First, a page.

I think every travelling experience within Africa is unique and life changing.  Certain things appeal to each individual, family or group.  We pride ourselves in creating trips of a lifetime, so we listen and get to know our clients before creating an itinerary.  With me spending more time in South Africa, I am excited to be able to go out and experience more amazing properties.

Thanks Murray for stopping by Travel By Terry and sharing your wisdom.  (Dear reader, despite what you might assume, Murray agreed without the involvement of any incantations, spells or potions by my trusted African medical consultant referenced above.)

Just so you know, you haven’t heard the last from Giltedge and The Mantis Collection or from me, for that matter.  I have already written a post on the Zambezi Queen which I invite you to peruse at your leisure.   It is my full intention to introduce you to many more masterpieces in this coveted collection in the days ahead.

The Zambezi Queen: Humble History, Bright Future!

The Zambezi Queen, for those familiar only with her present glorious incarnation, has a rather intriguing history.  Referring to something that began in the early 1990’s in historical terms probably risks offending professors of classical antiquities but I am not sure how many academicians would openly admit to reading my humble blog anyway.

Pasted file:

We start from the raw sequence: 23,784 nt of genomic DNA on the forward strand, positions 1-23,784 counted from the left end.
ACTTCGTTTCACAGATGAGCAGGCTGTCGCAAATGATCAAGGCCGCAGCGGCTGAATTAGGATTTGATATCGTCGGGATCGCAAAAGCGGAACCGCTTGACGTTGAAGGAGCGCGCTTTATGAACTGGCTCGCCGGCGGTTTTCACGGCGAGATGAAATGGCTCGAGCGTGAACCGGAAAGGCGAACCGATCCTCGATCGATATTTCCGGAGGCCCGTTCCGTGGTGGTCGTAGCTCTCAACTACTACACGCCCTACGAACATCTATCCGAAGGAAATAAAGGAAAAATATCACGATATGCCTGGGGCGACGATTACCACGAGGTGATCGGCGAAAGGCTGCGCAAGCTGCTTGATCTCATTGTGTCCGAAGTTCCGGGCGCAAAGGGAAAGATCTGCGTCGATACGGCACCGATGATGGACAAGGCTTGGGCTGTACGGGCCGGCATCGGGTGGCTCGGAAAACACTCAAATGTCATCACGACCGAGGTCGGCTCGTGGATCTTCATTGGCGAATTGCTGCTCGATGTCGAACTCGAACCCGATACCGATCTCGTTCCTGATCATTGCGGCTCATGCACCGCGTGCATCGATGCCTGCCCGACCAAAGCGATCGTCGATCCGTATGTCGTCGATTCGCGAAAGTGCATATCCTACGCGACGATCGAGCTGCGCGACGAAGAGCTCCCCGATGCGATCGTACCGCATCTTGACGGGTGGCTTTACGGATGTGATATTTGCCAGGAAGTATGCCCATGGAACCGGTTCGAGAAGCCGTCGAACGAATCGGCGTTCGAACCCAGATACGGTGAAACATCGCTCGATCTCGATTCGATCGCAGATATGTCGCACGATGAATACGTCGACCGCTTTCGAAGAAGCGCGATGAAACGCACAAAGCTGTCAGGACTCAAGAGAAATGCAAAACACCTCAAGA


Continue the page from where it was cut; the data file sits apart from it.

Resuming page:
Zambezi QueenThe ZQ, as she is sometimes affectionately called, was given the original charter to carry guests from Katima Mulilo down the Chobe and Zambezi Rivers and back.  Unfortunately, there was one small miscalculation.  The sheer size of the vessel made navigation difficult and it wasn’t long before the ship was unceremoniously converted into a floating hotel moored to the river bank for the benefit of visitors to the Caprivi Region of Namibia.   This is like imagining a 50’s era Santa Fe Super Chief dining car ending up as a burger joint along a rural Arkansas highway.

Redemption came in 2008 in the form of two visionary entrepreneurs, Tony Stern and Brett McDonald.  Where others saw only fading glory, they saw future greatness.  The redesign and renovations were extensive with an entire new top deck added.  The Zambezi QueenAs is pointed out on the website, “Celebrated South African fashion designer Jenni Button lent a hand in the classic yet contemporary interior with understated muted tones.”  The very bright future was only burnished when the Zambezi Queen became part of The Mantis Collection (a world-class organization you will learn more about in future blogs).